Nuclear sheltersSurviving a nuclear explosion in your city
During the cold war, scientists modeled every imaginable consequence of a nuclear explosion. Michael Dillon, a Lawrence Livermore Lab mathematician, found a gap in the sheltering strategies for people far enough from ground zero to survive the initial blast but close enough to face deadly radioactive fallout. Dillon’s model’s addresses the most vulnerable people, those who found shelter from the blast in lightweight buildings, or buildings lacking a basement (these buildings are more easily penetrated by deadly radioactive dust). His recommendations: if adequate shelter is fifteen minutes away, people should remain in their initial, poor-quality shelter no longer than thirty minutes after detonation. If the better shelter is only five minutes away, however, individuals should move there immediately, leaving the closer but unsafe buildings altogether.
New model offers way to save lives following a nuclear attack // Source: taringa.net
Michael Dillon of the Lawrence Livermore National Laboratory in California has devised a mathematical model for limiting death and injury from radioactive fallout following a nuclear attack on a U.S. city. His model describes an “optimal shelter exit time” to lessen radiation damage.
It is widely accepted that taking cover in existing buildings is a critical first action after a nuclear detonation in a major city. Science reports that how long people should stay inside buildings before moving to better shelter is a complex question. Lightweight buildings, and buildings which lack a basement, are more readily penetrated by deadly radioactive dust.
Dillon, writing in the British scientific journal Proceedings of the Royal Society A, calculates that if adequate shelter is fifteen minutes away, people should remain in their initial, poor-quality shelter no longer than thirty minutes after detonation.
If the better shelter is only five minutes away, however, individuals should move there immediately, leaving the closer but unsafe buildings altogether, he writes.
Science notes that during the cold war, scientists modeled every imaginable consequence of a nuclear explosion. Dillon, however, found a gap in the sheltering strategies for people far enough from ground zero to survive the initial blast but close enough to face deadly radioactive fallout. He notes that he focused on a single low-yield nuclear detonation like those which destroyed Hiroshima and Nagasaki, but that today’s nuclear arsenals have grown far more powerful.
Still, security experts say that low-yield bombs are the kind most likely to be used by terrorists.
For Dillon, the hard part was determining what variables matter in surviving radioactive fallout. The rest was calculus.
The longer you stay outside, the higher your radiation dose, but then, the intensity of environmental radiation also decreases over time. Your total radiation dose is thus a function of when you step outside, your distance from the detonation, how long you run before you reach better shelter, and how much shielding you get from the local environment while you are out there. Dillon simplified the calculation by assuming that you are totally exposed while running to safer shelter; he also ignored complexities such as limited shelter capacities. In the end, he says, the math boiled down to a single critical number: the ratio of the time you spend hunkering down in your first shelter to the time you spend moving to the high-quality shelter. Then Dillon worked out what would happen with a variety of shelter options and transit times.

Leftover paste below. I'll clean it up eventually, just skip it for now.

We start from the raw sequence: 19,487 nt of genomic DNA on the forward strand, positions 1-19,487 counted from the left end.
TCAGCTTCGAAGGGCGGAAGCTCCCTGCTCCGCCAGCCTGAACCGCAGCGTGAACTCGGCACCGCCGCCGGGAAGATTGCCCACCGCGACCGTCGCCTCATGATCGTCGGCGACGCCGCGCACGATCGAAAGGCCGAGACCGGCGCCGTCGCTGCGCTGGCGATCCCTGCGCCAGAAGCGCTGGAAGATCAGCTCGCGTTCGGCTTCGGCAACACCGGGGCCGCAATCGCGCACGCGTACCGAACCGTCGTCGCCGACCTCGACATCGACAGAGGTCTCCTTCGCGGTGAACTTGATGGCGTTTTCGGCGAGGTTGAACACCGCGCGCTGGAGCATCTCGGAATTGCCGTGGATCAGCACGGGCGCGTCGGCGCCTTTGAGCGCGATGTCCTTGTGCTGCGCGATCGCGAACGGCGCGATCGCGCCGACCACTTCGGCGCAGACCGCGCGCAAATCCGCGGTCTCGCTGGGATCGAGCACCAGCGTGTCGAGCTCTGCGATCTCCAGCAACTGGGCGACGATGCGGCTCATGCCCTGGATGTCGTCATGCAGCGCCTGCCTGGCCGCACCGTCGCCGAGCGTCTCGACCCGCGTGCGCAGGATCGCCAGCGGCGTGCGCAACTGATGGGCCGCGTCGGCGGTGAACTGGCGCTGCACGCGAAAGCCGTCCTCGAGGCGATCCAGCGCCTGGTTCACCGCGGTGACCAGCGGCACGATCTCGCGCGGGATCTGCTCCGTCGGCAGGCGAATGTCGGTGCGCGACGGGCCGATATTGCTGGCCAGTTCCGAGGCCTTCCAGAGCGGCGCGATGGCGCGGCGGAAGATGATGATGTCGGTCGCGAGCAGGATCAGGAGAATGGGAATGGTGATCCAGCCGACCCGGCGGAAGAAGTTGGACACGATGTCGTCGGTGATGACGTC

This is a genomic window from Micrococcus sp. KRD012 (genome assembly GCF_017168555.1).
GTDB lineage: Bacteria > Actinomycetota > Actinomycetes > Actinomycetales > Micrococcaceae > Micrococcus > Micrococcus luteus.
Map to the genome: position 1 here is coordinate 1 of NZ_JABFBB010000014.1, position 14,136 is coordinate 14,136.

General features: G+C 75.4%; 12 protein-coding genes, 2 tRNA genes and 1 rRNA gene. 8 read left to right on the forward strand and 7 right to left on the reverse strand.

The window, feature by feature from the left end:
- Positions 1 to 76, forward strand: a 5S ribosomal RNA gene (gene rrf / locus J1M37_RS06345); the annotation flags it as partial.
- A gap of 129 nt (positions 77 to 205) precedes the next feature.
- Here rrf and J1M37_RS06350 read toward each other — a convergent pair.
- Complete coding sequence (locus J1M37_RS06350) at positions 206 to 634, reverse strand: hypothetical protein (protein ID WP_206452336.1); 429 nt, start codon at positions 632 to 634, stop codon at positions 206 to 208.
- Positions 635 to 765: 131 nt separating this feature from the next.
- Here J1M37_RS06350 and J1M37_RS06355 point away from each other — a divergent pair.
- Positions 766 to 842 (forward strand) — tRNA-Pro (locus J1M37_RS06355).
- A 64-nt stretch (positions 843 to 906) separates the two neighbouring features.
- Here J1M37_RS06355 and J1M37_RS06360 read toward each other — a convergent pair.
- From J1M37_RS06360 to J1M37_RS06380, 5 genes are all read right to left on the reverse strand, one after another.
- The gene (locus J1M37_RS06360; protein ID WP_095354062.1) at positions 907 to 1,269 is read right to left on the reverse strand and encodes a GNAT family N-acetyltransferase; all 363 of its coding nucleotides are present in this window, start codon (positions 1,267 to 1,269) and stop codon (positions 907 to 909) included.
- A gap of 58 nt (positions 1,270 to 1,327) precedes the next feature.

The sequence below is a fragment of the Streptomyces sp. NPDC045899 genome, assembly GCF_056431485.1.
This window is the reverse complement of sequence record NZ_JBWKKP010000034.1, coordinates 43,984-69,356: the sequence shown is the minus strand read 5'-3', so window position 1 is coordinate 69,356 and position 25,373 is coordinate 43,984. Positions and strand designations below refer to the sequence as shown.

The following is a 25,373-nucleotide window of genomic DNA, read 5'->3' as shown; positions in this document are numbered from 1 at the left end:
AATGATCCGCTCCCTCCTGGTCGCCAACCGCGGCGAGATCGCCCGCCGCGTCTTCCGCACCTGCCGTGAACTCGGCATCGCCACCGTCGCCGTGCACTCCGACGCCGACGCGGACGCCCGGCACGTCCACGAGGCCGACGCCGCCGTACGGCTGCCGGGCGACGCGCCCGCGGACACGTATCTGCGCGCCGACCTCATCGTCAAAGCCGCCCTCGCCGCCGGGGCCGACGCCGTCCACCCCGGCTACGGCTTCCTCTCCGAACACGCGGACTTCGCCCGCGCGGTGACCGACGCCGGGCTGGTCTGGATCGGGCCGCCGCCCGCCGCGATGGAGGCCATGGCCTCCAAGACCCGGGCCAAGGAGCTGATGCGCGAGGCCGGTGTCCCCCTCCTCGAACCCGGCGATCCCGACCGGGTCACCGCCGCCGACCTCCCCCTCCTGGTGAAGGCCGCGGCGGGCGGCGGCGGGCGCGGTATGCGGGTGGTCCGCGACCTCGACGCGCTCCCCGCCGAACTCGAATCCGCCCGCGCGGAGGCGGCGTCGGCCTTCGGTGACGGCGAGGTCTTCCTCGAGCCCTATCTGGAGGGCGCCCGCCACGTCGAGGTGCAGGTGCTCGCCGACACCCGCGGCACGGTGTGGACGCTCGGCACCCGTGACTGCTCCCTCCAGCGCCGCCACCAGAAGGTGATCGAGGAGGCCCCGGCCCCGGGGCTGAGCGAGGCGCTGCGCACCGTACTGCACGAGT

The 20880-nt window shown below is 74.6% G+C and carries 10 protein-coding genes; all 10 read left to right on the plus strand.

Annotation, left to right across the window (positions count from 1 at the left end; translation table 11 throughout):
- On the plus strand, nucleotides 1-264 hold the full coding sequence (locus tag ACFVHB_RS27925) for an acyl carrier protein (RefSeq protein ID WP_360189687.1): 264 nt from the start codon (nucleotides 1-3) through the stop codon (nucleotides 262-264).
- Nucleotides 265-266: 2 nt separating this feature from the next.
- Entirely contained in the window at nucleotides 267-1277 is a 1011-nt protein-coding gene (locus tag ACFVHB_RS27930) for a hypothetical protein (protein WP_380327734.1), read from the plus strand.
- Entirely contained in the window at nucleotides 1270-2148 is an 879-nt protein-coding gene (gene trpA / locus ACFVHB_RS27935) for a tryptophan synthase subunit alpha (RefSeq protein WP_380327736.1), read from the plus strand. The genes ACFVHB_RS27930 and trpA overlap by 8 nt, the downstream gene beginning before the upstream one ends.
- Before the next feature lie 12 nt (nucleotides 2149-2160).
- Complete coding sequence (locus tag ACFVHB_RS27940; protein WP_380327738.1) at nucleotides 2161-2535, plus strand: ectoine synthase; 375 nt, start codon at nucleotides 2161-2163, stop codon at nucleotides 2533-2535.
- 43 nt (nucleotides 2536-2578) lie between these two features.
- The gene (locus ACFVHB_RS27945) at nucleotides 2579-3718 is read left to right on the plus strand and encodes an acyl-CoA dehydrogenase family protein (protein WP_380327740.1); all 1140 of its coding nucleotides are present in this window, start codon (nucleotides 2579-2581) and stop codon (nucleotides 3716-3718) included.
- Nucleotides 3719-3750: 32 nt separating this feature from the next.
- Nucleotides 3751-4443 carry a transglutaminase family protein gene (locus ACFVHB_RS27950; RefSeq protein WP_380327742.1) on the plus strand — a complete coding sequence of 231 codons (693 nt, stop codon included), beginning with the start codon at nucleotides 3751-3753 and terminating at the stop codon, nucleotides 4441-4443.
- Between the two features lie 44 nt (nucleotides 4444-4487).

Dillon writes that if people could reach adequate shelter rapidly, this could save between 10,000 and 100,000 individuals from fatal exposure in the event of a single, low-yield detonation.
“These methods are intended to assist emergency planning officials in the development of an optimal low-yield nuclear detonation response strategy,” wrote Dillon.
A low-yield blast is described as 0.1-10 kilotons.
One kiloton (kT) is an explosive force equivalent to that of 1,000 metric tons of TNT. The U.S. bomb that killed more than 200,000 people in Hiroshima, Japan, in 1945 was about 15 kT.
Dillon notes that more than a fifth of American households lack basements or are considered too lightweight to offer shelter in the fallout phase of the emergency.
Not everyone agrees with Dillon. “I disagree with the conclusions,” Lawrence Wein, an operations research scientist at Stanford University in Palo Alto, California, told Science. “He fails to account for several important issues that are vitally important for policy recommendations.” Anyone heading out into the apocalyptic wasteland will have no idea how long the transit time will really be. Because of this uncertainty, he says, the official U.S. government recommendation is “to shelter for at least twelve hours” after the blast.
Wein also worries about “the collective behavior problem.” In the wake of the Three Mile Island nuclear disaster, a few thousand people were told to evacuate and nearly 200,000 people took to the streets. “The model is assuming that you have each person on puppet strings and can dictate their actions. This is simply not going to be the case in the aftermath.”
— Read more in Michael B. Dillon, “Determining optimal fallout shelter times following a nuclear detonation,” Proceedings of the Royal Society A (15 January 2014) (doi: 10.1098/rspa.2013.0693)